Specialty boards launch initiative to change recertification process
The American Board of Medical Specialties and its 24 member organizations are collaborating to re-evaluate how physicians are certified for continued practice.
The effort to revamp the recertification process—dubbed Continuing Board Certification: Vision for the Future—comes amid controversy over specialty boards and their practices. To maintain certification, doctors must complete a maintenance-of-certification program, which is a continuous training and self-assessment process that replaced periodic physician testing.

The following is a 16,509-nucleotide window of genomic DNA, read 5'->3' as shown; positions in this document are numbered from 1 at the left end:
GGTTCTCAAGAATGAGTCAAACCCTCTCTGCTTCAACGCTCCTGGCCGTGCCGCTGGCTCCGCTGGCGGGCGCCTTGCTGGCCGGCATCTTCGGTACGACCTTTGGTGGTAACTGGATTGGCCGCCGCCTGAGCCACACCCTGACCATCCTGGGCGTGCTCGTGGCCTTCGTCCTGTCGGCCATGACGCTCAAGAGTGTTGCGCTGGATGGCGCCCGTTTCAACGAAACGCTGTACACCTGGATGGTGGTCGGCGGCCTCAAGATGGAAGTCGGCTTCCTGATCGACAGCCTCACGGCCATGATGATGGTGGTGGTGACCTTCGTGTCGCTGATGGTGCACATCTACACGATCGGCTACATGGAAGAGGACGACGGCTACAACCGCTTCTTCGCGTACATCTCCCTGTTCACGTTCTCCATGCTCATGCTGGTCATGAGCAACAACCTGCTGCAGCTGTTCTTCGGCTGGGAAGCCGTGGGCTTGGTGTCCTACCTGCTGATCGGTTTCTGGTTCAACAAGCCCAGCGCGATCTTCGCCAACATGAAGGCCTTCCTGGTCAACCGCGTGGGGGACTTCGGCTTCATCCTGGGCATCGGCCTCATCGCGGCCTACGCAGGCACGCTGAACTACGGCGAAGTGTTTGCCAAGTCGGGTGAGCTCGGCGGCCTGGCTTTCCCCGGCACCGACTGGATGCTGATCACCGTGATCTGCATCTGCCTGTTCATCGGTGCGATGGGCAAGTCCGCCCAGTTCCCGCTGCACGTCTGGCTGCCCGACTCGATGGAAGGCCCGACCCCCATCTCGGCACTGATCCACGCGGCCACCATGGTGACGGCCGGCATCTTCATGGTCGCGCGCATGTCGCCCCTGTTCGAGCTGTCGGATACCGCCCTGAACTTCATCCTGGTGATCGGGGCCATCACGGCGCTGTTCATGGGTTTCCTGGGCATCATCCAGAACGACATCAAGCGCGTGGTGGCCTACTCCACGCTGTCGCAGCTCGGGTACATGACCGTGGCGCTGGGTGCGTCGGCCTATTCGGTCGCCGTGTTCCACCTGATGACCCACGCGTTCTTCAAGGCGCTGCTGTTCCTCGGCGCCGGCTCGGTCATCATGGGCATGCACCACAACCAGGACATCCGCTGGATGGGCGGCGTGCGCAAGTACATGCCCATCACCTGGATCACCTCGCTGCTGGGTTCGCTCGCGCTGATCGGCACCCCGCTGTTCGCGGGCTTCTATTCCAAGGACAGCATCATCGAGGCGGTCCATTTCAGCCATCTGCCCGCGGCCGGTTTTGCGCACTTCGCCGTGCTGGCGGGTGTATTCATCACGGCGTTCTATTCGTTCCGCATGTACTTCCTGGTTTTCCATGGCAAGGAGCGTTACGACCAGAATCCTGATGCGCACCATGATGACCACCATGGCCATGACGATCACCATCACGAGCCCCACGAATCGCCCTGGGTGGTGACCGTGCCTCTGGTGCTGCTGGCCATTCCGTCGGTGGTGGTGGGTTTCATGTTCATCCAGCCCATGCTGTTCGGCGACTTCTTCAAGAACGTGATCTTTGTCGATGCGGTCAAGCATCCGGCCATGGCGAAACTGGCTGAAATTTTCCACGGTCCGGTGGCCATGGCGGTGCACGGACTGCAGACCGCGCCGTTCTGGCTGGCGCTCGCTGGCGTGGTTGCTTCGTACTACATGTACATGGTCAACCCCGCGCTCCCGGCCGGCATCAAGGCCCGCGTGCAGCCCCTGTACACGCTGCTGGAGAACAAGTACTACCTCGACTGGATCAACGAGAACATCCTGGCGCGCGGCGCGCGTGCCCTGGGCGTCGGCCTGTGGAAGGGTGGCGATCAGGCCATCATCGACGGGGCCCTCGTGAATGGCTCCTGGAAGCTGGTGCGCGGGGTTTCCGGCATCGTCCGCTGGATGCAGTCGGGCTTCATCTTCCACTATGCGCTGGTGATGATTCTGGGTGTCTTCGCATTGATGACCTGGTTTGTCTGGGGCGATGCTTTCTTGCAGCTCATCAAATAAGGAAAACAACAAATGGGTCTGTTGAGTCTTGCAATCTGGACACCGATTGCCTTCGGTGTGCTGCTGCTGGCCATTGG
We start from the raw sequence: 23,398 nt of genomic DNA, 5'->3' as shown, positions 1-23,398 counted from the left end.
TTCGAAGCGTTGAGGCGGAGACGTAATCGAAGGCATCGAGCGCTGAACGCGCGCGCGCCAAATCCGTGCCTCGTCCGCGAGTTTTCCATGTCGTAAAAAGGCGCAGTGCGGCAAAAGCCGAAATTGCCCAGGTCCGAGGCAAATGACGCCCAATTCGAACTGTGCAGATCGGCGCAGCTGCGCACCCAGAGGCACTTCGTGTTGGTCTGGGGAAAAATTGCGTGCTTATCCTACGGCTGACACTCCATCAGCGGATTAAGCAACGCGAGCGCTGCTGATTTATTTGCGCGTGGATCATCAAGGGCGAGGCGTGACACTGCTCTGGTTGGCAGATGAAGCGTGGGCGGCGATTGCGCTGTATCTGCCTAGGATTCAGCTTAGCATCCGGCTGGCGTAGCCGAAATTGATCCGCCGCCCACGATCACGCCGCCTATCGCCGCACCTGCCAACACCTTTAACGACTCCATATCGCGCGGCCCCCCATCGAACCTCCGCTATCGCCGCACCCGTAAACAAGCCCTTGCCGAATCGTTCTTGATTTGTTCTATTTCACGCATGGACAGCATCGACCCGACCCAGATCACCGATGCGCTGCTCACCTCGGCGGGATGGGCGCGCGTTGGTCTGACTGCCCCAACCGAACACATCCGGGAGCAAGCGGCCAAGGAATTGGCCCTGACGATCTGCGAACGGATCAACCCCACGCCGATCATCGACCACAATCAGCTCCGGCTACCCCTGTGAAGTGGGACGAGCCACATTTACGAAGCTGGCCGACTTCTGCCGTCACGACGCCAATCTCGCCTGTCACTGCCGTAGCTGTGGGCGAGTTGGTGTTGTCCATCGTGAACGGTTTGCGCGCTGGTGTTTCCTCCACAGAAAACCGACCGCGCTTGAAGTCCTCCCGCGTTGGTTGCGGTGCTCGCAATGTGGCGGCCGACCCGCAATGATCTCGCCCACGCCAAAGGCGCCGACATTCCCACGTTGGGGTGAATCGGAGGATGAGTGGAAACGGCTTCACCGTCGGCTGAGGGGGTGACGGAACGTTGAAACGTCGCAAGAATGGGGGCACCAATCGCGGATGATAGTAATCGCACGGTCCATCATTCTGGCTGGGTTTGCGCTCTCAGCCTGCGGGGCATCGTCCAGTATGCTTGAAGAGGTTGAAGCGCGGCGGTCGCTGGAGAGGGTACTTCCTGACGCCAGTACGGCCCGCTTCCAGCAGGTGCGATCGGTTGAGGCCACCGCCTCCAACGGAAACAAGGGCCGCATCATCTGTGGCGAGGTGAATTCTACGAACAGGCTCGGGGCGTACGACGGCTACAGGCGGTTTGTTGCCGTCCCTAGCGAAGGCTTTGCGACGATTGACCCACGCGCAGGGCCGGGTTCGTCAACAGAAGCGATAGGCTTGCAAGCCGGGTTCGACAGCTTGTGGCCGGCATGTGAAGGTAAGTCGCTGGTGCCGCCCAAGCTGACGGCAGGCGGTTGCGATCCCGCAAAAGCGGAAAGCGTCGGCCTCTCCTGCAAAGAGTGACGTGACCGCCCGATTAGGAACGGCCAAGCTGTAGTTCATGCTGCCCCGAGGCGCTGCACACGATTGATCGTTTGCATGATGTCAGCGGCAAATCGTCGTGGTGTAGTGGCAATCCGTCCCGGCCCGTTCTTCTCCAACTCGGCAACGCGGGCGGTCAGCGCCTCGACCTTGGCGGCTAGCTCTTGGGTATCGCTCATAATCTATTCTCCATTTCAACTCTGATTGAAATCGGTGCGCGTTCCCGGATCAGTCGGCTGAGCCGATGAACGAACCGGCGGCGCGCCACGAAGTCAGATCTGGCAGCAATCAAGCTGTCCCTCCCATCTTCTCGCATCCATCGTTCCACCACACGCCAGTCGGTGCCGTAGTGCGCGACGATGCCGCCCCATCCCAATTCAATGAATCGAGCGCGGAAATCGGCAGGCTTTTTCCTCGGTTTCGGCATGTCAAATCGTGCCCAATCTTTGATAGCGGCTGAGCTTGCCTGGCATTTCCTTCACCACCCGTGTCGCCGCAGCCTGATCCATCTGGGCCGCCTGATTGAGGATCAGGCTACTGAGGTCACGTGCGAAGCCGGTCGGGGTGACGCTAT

The American Medical Association has long argued that the ABMS’ maintenance-of-certification program has little value. There have also been concerns that specialty societies are more generators of revenue than helpful to doctors. A recent JAMA study found fees collected by specialty boards for certification examinations made up 88% of board revenue in 2013, yet test administration accounted for only 21% of spending.
Although board certification isn't a requirement to practice medicine, most hospitals seek only board-certified physicians. More than 800,000 physicians in the U.S. are certified by one of the American Board of Medical Specialties’ 24 member boards.
“I think our boards want to be responsive to the stresses physicians are under and that has been one of the big reasons boards have been transforming their assessment processes,” said Dr. Lois Margaret Nora, president and CEO of the American Board of Medical Specialties.
A commission with at least 21 stakeholders will be established in the next few months to lead the initiative.